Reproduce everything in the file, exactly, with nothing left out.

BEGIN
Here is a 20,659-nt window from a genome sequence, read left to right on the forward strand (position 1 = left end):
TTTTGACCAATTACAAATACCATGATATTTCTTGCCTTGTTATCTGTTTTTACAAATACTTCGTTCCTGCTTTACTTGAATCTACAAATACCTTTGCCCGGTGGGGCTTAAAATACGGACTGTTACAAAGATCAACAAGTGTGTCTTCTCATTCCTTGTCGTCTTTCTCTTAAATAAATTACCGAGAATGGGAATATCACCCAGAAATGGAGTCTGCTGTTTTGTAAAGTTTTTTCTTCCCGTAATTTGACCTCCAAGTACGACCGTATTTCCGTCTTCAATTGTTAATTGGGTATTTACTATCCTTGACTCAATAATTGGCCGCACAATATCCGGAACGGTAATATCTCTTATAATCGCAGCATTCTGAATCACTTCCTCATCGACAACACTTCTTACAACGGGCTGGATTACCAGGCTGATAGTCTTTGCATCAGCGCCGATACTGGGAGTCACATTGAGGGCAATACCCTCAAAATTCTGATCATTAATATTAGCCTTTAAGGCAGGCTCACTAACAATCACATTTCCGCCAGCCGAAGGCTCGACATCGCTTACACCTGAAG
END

Here is a 20,659-nt window from a genome sequence, read left to right on the forward strand (position 1 = left end):
TTTTGACCAATTACAAATACCATGATATTTCTTGCCTTGTTATCTGTTTTTACAAATACTTCGTTCCTGCTTTACTTGAATCTACAAATACCTTTGCCCGGTGGGGCTTAAAATACGGACTGTTACAAAGATCAACAAGTGTGTCTTCTCATTCCTTGTCGTCTTTCTCTTAAATAAATTACCGAGAATGGGAATATCACCCAGAAATGGAGTCTGCTGTTTTGTAAAGTTTTTTCTTCCCGTAATTTGACCTCCAAGTACGACCGTATTTCCGTCTTCAATTGTTAATTGGGTATTTACTATCCTTGACTCAATAATTGGCCGCACAATATCCGGAACGGTAATATCTCTTATAATCGCAGCATTCTGAATCACTTCCTCATCGACAACACTTCTTACAACGGGCTGGATTACCAGGCTGATAGTCTTTGCATCAGCGCCGATACTGGGAGTCACATTGAGGGCAATACCCTCAAAATTCTGATCATTAATATTAGCCTTTAAGGCAGGCTCACTAACAATCACATTTCCGCCAGCCGAAGGCTCGACATCGCTTACACCTGAAG